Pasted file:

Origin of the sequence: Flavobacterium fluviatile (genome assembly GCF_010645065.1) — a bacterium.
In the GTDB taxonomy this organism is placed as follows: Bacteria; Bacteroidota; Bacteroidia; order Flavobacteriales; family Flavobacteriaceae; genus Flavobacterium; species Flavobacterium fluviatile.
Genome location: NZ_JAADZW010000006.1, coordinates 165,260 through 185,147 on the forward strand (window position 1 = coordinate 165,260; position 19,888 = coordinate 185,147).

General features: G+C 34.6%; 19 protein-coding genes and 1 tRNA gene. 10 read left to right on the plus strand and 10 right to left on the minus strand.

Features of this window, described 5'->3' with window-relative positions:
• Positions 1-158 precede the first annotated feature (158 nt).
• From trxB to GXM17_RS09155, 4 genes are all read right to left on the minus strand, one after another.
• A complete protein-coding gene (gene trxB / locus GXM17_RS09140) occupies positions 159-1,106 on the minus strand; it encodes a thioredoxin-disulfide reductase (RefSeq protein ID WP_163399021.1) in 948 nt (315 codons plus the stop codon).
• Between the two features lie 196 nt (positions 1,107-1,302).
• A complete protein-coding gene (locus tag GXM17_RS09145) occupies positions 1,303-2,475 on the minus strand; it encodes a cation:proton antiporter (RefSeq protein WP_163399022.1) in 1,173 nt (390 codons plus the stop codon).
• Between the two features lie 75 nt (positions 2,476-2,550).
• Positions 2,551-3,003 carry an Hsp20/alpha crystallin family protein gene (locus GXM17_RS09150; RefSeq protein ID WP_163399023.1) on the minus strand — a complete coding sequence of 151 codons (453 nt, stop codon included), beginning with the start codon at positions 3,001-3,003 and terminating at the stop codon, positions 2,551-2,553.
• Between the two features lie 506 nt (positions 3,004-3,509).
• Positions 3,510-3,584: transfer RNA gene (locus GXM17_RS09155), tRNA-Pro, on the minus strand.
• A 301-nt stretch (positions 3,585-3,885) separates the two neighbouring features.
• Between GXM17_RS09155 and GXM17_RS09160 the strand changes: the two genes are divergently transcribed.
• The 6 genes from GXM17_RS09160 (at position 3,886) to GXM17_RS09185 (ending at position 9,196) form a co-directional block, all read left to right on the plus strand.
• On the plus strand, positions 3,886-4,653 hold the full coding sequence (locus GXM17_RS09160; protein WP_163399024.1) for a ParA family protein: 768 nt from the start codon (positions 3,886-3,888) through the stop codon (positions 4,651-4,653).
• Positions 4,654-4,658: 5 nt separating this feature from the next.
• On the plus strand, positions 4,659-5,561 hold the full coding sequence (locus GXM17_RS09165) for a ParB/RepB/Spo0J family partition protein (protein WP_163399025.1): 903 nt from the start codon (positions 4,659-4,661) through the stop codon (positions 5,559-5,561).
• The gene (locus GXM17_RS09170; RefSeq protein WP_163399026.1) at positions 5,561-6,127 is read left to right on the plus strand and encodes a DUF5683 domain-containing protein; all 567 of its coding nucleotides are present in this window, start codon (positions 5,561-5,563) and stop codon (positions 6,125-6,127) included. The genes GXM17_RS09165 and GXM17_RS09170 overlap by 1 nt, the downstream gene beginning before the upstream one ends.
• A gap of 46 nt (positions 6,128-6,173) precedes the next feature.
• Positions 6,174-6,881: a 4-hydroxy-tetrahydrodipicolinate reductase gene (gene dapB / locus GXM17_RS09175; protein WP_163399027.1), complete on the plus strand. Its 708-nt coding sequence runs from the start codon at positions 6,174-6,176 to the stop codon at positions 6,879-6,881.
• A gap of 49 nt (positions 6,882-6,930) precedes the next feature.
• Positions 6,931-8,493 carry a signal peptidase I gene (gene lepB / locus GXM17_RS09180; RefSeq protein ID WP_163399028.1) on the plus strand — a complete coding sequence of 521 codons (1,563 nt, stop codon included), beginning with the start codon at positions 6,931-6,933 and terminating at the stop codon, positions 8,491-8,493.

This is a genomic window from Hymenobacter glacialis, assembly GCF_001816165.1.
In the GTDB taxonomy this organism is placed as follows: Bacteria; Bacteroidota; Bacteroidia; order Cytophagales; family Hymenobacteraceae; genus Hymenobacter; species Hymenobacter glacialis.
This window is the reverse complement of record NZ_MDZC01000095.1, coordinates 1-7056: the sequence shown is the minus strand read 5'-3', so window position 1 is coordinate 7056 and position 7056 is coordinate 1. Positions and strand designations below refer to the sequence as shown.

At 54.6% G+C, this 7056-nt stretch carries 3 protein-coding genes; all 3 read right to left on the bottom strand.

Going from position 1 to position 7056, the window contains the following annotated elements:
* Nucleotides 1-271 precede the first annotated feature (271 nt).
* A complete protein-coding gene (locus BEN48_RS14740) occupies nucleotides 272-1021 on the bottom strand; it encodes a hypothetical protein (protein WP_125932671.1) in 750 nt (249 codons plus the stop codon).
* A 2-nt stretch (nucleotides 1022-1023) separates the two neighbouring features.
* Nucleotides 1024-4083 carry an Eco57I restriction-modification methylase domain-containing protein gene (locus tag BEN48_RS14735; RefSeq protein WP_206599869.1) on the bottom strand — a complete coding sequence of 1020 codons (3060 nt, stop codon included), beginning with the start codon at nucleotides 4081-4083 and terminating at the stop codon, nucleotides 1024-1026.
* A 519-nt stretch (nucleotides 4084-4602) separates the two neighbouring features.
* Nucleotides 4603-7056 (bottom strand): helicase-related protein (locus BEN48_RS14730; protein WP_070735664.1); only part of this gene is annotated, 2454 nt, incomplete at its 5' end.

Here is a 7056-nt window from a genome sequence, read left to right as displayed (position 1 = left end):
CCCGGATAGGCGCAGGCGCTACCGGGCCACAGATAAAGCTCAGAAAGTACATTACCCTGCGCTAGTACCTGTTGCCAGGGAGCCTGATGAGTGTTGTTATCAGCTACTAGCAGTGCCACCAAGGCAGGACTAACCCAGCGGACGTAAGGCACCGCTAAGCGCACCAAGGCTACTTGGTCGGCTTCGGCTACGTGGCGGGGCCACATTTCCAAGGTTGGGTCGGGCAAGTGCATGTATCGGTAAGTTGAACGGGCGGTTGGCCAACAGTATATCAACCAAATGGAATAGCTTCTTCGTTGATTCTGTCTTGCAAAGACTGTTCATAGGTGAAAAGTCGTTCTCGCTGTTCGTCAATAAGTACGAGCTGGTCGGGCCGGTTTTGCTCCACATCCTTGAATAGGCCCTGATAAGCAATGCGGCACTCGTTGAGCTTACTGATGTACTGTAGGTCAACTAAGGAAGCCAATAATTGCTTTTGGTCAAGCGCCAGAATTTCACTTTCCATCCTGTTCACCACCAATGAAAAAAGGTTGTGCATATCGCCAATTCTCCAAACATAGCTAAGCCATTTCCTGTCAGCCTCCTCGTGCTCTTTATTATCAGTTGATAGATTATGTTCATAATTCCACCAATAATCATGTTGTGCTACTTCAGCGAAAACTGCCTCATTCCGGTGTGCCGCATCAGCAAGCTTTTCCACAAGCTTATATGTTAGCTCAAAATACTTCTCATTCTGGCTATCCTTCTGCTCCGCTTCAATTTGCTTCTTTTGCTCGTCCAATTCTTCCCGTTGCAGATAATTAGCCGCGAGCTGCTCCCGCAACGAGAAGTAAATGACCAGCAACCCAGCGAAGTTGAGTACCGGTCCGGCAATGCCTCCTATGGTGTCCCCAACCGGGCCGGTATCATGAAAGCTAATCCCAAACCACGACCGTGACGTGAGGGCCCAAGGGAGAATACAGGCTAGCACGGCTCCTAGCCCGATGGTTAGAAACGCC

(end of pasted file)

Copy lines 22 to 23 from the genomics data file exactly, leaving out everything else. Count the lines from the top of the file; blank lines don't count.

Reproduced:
• A gap of 46 nt (positions 6,128-6,173) precedes the next feature.
• Positions 6,174-6,881: a 4-hydroxy-tetrahydrodipicolinate reductase gene (gene dapB / locus GXM17_RS09175; protein WP_163399027.1), complete on the plus strand. Its 708-nt coding sequence runs from the start codon at positions 6,174-6,176 to the stop codon at positions 6,879-6,881.